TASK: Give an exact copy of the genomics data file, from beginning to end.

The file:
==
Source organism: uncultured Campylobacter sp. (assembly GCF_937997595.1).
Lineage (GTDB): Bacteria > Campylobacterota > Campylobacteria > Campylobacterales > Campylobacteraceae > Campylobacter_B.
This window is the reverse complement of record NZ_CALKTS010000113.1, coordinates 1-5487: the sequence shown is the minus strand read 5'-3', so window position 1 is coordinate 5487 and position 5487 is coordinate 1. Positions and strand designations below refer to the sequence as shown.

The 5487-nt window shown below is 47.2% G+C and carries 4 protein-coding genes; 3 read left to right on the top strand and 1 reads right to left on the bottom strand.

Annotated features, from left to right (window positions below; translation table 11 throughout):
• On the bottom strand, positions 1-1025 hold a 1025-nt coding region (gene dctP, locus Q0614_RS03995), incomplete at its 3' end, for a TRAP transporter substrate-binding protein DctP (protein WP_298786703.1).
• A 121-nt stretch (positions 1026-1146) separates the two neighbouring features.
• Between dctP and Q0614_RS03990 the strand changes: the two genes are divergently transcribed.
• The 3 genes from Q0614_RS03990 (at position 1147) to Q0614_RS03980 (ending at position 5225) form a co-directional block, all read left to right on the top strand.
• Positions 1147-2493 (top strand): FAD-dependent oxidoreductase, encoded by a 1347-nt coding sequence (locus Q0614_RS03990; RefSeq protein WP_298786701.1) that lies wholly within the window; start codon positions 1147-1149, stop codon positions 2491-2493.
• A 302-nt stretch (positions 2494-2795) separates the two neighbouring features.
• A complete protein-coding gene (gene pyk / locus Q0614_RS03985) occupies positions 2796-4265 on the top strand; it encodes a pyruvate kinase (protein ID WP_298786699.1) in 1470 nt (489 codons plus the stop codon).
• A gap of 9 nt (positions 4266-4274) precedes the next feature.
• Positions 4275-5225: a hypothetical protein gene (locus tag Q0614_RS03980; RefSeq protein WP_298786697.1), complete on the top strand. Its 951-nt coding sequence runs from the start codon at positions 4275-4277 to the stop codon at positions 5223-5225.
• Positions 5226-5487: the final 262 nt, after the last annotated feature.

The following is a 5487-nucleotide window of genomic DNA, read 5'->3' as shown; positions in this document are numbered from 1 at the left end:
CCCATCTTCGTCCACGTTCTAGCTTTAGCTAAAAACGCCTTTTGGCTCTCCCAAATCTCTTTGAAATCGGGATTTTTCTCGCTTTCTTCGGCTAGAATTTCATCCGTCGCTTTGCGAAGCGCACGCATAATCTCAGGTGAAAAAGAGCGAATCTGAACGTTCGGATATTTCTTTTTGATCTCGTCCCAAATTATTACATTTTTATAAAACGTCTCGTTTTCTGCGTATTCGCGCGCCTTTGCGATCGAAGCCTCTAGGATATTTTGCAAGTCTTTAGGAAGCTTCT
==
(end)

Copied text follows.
Source organism: uncultured Campylobacter sp. (assembly GCF_937997595.1).
Lineage (GTDB): Bacteria > Campylobacterota > Campylobacteria > Campylobacterales > Campylobacteraceae > Campylobacter_B.
This window is the reverse complement of record NZ_CALKTS010000113.1, coordinates 1-5487: the sequence shown is the minus strand read 5'-3', so window position 1 is coordinate 5487 and position 5487 is coordinate 1. Positions and strand designations below refer to the sequence as shown.

The 5487-nt window shown below is 47.2% G+C and carries 4 protein-coding genes; 3 read left to right on the top strand and 1 reads right to left on the bottom strand.

Annotated features, from left to right (window positions below; translation table 11 throughout):
• On the bottom strand, positions 1-1025 hold a 1025-nt coding region (gene dctP, locus Q0614_RS03995), incomplete at its 3' end, for a TRAP transporter substrate-binding protein DctP (protein WP_298786703.1).
• A 121-nt stretch (positions 1026-1146) separates the two neighbouring features.
• Between dctP and Q0614_RS03990 the strand changes: the two genes are divergently transcribed.
• The 3 genes from Q0614_RS03990 (at position 1147) to Q0614_RS03980 (ending at position 5225) form a co-directional block, all read left to right on the top strand.
• Positions 1147-2493 (top strand): FAD-dependent oxidoreductase, encoded by a 1347-nt coding sequence (locus Q0614_RS03990; RefSeq protein WP_298786701.1) that lies wholly within the window; start codon positions 1147-1149, stop codon positions 2491-2493.
• A 302-nt stretch (positions 2494-2795) separates the two neighbouring features.
• A complete protein-coding gene (gene pyk / locus Q0614_RS03985) occupies positions 2796-4265 on the top strand; it encodes a pyruvate kinase (protein ID WP_298786699.1) in 1470 nt (489 codons plus the stop codon).
• A gap of 9 nt (positions 4266-4274) precedes the next feature.
• Positions 4275-5225: a hypothetical protein gene (locus tag Q0614_RS03980; RefSeq protein WP_298786697.1), complete on the top strand. Its 951-nt coding sequence runs from the start codon at positions 4275-4277 to the stop codon at positions 5223-5225.
• Positions 5226-5487: the final 262 nt, after the last annotated feature.

The following is a 5487-nucleotide window of genomic DNA, read 5'->3' as shown; positions in this document are numbered from 1 at the left end:
CCCATCTTCGTCCACGTTCTAGCTTTAGCTAAAAACGCCTTTTGGCTCTCCCAAATCTCTTTGAAATCGGGATTTTTCTCGCTTTCTTCGGCTAGAATTTCATCCGTCGCTTTGCGAAGCGCACGCATAATCTCAGGTGAAAAAGAGCGAATCTGAACGTTCGGATATTTCTTTTTGATCTCGTCCCAAATTATTACATTTTTATAAAACGTCTCGTTTTCTGCGTATTCGCGCGCCTTTGCGATCGAAGCCTCTAGGATATTTTGCAAGTCTTTAGGAAGCTTCT